Top Chef: Seattle Recap
By David Mumpower
March 6, 2013

Padma does *not* hug the loser.

Previously on Top Chef, the final episode was not in fact the final episode. I have only myself to blame for this. I naively believed that the elimination of Josh directly placed Sheldon, Brooke and the winner of Last Chance Kitchen in the finale. Also, I was swerved by the episode being titled “Finale” on my TiVo. I am a sucker for stuff like that. Instead of Top Chef being the finale, the returning Kristen and Brooke advanced to the last round (I hope) while Sheldon was eliminated from the competition.

I am conflicted over this turn of events. Midway through the season, I had indicated that such a final duo was not only predictable but a best case scenario result for Top Chef. In the interim, a lot has happened involving Kristen. She was mistakenly blamed by the judges for Josie’s failures at Restaurant Wars. Then, she went on an epic winning streak at Last Chance Kitchen. Finally, she has earned her way into the winner’s bracket and now the finale of the show. All of this is great for Kristen.

Sheldon got a raw deal. What is the difference between him and every other player voted out this season? All of them got a second chance. Sheldon did not. Had he cooked in a three player finale and finished in third, I would have no problem with the outcome. Since last week’s challenge was considered a semi-final event, Sheldon becomes the only player removed from the game after a single failure. I should add that there were at least two occasions during the season where his dish was worthy of elimination. Still, I feel like Sheldon was at least somewhat screwed by the decision to slot the winner of Last Chance Kitchen in the semi-final.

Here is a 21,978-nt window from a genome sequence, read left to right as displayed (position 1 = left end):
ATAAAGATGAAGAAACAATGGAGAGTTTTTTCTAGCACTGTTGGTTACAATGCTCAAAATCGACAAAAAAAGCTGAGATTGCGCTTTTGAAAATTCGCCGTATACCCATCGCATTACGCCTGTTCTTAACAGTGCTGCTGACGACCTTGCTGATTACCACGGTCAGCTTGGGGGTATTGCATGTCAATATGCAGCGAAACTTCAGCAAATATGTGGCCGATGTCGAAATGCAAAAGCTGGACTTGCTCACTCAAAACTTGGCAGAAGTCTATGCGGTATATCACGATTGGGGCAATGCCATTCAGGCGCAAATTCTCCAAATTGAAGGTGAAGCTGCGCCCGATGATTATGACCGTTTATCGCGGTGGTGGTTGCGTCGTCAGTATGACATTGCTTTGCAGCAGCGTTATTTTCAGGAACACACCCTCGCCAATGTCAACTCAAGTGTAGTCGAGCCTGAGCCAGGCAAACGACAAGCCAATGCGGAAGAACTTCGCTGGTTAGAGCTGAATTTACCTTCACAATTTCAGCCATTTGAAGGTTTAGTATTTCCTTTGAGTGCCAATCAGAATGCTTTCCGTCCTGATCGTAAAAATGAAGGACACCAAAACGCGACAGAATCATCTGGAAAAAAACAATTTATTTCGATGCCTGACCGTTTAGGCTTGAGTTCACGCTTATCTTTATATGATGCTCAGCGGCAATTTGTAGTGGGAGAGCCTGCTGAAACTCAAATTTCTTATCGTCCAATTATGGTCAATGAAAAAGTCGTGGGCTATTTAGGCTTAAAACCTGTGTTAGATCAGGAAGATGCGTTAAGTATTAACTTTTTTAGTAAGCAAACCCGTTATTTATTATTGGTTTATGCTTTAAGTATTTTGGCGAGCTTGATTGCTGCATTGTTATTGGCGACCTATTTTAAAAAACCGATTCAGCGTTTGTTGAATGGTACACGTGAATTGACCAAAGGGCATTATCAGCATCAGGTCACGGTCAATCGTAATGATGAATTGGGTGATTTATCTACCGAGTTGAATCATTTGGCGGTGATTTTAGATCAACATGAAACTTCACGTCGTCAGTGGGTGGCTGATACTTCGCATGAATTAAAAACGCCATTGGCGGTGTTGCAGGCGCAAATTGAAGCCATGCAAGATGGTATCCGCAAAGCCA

At a minimum, Kristen should have been required to do something above and beyond her cohorts in order to advance to the finals. The best two chefs this season will compete for the title of Top Chef. I have no problem with that aspect of the events. My issue is with all of the players up to and including Kristen and Josh participating in a double elimination competition while Brooke and Sheldon are in a single elimination competition. I believe the situation should be handled like the College World Series wherein the winner of the loser’s bracket has to defeat the winner’s bracket champion twice. Alas, I do not get to make these decisions so ignore my venting about an aggravating aspect of an otherwise impeccable season of Top Chef.

A matchup of Kristen vs. Brooke represents one of the three best finales in the history of Top Chef. The others I would place in this conversation are Kevin Gillespie vs. the Voltaggio brothers in season six and Richard Blais vs. Stephanie Izard in season four. Blais vs. Mike Isabella in season eight would be fourth, but as well as Isabella performed in the finale, I do not believe anybody is under the illusion that he is the equal of Izard. The point here is that Kristen vs. Brooke is a titanic matchup. One of the two finest chefs this season will win, which does not happen anywhere near often enough in reality television. This will be the third consecutive season for this feat on Top Chef. Who will join Paul Qui and Richard Blais? I am rooting for Brooke, who has accomplished so much personally and professionally this season. I suspect that Kristen is hungrier and has more to prove, though.

The episode begins and I am immediately confused. We have replaced the Top Chef kitchen with something much more garish and ostentatious. Times Square in New York features less neon than this set. The entire visage requires a moment of visual adjustment. Our favorite reality television challenge has gone Hollywood.

Padma Lakshmi, dazzling in a red cocktail dress, is positively beaming over her surroundings. She cannot hide her smile as she proudly announces the finalists for the season. We cut to the champion of Last Chance Kitchen, Kristen. Shockingly, the Boston resident is already well into her food preparations. Moments later, Brooke Williamson is introduced as the live crowd (?!) loudly applauds both contestants.